The Imperial White is a particularly beautiful insect, black and white on the uppersides of its wings with splashes of red and yellow against a dark background on the undersides. Around Melbourne it usually has two generations each year. The adult butterflies fly around looking spectacular between September and November, then a second generation hatches in February and flies till April. Their caterpillars feed on the leaves of various mistletoes. In the suburbs of Melbourne these include Creeping Mistletoe (Muellerina eucalyptoides), Drooping Mistletoe (Amyema pendulum) and Box Mistletoe (A. miquelii).

Two of our local Saw-sedges (Gahnia sieberiana and G. radula) are excellent butterfly plants, providing food and shelter for the larvae of the Sword-grass Brown (Tisiphone abeona), Donnya or Varied Sedge-skipper (Hesperilla donnysa) and Spotted Sedge-skipper (H. ornata). If we can both preserve and re-establish these two sedges within the appropriate vegetation associations along verges and in bushland remnants, these three butterflies may continue to fly in the suburbs of Melbourne.

Another handsome butterfly of the Melbourne area is the Australian or Yellow Admiral (Vanessa itea), black and rich port wine coloured with a large cream patch on each forewing. Its caterpillars feed at night on the leaves of the native Scrub Nettle (Urtica incisa). During the day they hide in a shelter made by joining a couple of the nettle leaves with a few strands of silk.

Along Dandenong Creek in Heathmont, there still occurs* at least one colony of the Common Imperial Blue or Imperial Hairstreak (Jalmenus evagoras). They have survived in this area because two of their food plants, Black Wattle (Acacia mearnsii) and Silver Wattle (A. dealbata) have been retained near the creek. Here the larvae and pupae are attended by swarms of small black Iridomyrmex ants. The ants harvest sweet secretions from the larvae and pupae, and presumably return some degree of protection from predators. I have found colonies of the Common Imperial Blue in Mount Waverley, Vermont South, Donvale and Warrandyte.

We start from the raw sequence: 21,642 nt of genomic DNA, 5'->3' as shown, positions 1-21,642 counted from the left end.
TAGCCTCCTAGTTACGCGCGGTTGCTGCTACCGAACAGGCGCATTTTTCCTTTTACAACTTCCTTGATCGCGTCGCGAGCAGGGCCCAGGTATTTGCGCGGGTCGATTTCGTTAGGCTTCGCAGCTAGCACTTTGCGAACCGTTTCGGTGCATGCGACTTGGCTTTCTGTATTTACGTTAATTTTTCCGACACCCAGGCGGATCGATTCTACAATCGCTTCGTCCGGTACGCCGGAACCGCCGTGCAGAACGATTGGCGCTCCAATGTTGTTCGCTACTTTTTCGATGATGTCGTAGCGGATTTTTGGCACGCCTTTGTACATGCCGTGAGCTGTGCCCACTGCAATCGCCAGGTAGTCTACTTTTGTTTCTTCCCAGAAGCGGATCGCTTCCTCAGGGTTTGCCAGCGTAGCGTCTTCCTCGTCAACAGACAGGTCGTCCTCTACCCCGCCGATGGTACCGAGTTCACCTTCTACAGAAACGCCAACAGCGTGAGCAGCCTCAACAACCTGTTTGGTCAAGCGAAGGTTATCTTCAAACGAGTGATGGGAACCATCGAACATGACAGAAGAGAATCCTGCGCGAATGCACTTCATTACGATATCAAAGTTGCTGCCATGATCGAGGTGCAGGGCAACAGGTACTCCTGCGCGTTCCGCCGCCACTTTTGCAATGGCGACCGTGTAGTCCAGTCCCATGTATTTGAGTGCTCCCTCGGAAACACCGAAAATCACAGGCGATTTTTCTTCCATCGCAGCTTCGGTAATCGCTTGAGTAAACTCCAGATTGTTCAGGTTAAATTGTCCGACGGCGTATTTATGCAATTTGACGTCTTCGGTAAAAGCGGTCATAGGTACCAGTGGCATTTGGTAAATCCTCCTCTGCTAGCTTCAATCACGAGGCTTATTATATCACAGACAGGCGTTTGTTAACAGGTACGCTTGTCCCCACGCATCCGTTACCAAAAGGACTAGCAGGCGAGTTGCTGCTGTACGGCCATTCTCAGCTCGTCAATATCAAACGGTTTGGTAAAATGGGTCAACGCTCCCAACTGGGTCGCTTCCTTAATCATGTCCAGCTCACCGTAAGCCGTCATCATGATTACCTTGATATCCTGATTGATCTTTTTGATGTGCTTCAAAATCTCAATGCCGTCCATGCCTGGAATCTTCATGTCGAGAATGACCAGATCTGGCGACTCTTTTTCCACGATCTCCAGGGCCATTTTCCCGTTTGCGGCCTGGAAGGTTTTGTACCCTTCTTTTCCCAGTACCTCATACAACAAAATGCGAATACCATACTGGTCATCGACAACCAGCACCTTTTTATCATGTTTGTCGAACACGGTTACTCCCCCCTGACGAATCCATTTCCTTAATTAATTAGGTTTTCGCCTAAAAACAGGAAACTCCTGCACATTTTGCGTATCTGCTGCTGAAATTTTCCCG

The Common Grass-blue (Zizina labradus) is regarded as the most abundant butterfly in Australia. The caterpillars feed on the young leaves, flower buds and seed-pods of various pea flowered plants. Around Melbourne, they probably feed largely on introduced legumes such as White Clover (Trifolium repens) and Lotus species, but many indigenous species have been recorded as food, including species of Desmodium, Swainsona and Indigofera. The Two-spotted Line-blue (Nacaduba biocellata), is a smaller but prettier butterfly with larvae that feed on the flowers of a large number of Acacia species.

Another group of much maligned indigenous Melbourne plants are the Dodder Laurels (Cassytha spp.). They are often thought of as straggly and untidy, and of course like the mistletoes they are p-p-parasitic! As well as growing in dense tangles that provide safe places for native birds to nest, they are also the food plant of the larvae of the Common Duskyblue (Candalides hyacinthina). I have found these caterpillars on one of the Dodder Laurels, probably Cassytha melantha, in open forest dominated by Red Box, Long-leaf Box and Red Stringybark in Warrandyte and Park Orchards.

There are other indigenous butterflies and indigenous butterfly food-plants in the Melbourne area, but this lot will do for a start. It is hoped that this article will stimulate further discussion by IFFA, on how we can promote public awareness of all indigenous invertebrate animals and their habitat requirements.

This article was originally published in Indigenotes Newsletter No. 4 September 1986. IFFA intends to re-publish a series of articles which the late John Reid wrote for Indigenotes during 1986 and 1987, in recognition of his contribution to advancing our knowledge and protection of our indigenous flora and fauna. Thanks also to Graeme Lorimer and Ian Faithfull for updates and corrections to the article.

Michele Arundell, IFFA Secretary.